However, this is a donation system. There is no obligation for the receiver, while Percival envisions it as payment for maintenance.
IMHO the core problem, dependencies, is not addressed in the solution. "A lot of mid-size companies would like to be able to pay for support for the software they're using, but can't find anyone to provide it." makes a whole lot of sense for people developing products that are directly consumed by companies, but that funding rarely if ever reaches the developers of the dependencies. So you end up with a situation where people developing interfaces for technologies (and not those developing the core technologies) receiving the lion share of donations in the open source space.
If you think about open source development as "basic research", the current state of affairs makes perfect sense and the "funding model" is well-established: government grants or private grants (e.g. GSOC or hiring the developers).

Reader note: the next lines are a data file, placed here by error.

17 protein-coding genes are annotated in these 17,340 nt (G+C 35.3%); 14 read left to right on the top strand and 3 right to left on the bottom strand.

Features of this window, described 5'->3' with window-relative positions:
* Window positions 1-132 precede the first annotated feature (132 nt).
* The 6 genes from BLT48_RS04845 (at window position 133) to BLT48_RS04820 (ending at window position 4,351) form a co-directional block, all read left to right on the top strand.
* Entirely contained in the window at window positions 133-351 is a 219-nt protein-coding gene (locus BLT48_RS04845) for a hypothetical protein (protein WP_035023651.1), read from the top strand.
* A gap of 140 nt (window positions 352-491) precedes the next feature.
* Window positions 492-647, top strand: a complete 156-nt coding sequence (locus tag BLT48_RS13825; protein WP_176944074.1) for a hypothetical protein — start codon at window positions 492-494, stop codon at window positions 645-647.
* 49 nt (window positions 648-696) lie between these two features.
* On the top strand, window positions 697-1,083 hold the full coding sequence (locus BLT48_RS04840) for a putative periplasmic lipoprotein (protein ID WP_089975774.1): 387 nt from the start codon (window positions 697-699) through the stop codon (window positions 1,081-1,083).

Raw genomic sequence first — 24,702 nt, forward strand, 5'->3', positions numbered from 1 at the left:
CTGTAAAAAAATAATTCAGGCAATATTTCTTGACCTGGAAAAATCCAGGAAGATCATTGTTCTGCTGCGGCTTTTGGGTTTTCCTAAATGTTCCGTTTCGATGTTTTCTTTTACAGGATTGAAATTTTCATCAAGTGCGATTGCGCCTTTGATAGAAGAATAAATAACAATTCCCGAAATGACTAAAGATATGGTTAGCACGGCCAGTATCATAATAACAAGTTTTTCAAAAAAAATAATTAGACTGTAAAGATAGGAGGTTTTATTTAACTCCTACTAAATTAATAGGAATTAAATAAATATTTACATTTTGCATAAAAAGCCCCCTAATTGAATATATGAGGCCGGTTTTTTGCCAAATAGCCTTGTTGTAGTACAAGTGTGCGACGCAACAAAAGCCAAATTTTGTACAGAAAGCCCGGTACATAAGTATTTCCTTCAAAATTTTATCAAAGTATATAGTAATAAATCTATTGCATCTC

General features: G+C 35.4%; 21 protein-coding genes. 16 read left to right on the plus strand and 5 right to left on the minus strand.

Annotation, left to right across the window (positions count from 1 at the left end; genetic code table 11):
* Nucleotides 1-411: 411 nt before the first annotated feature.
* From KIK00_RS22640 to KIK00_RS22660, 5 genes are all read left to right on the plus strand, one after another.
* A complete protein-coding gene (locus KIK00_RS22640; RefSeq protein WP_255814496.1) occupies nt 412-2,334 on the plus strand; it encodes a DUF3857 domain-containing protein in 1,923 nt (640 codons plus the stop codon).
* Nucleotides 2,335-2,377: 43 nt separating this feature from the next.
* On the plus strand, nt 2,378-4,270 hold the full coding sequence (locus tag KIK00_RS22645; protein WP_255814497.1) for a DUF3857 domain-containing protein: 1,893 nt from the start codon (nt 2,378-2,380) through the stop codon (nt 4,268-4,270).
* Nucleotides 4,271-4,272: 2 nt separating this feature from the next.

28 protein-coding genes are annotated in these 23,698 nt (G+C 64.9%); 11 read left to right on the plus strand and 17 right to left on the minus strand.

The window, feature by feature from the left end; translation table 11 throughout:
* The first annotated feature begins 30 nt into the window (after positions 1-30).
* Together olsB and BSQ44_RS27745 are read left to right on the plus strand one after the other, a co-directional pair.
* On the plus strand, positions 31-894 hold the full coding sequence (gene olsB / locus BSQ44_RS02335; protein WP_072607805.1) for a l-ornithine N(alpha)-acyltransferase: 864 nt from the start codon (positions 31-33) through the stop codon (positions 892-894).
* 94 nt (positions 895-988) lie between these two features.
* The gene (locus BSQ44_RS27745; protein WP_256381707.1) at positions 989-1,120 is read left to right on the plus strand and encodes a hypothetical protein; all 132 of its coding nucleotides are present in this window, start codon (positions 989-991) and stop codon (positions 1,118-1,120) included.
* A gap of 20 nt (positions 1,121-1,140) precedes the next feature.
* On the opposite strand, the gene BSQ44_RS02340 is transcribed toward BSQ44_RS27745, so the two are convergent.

I feel like there is a lot more glue code (that is, interfaces connecting core technologies) than there is code making up the core technologies themselves. From this it follows logically that the developers of the former ought to receive the lion's share of funding because they do the lion's share of the work.
Because, unlike say Kickstarter/Patreon, where the money goes to a single entity/person, open source collaborations tend to be distributed and dynamic. So you effectively need to build a payments company and handle all of the headache that goes along with it.
But, having said that, I very much believe that something like this is needed — and thus why I'm still persevering with the project. Happy to chat further if cperciva/others are interested.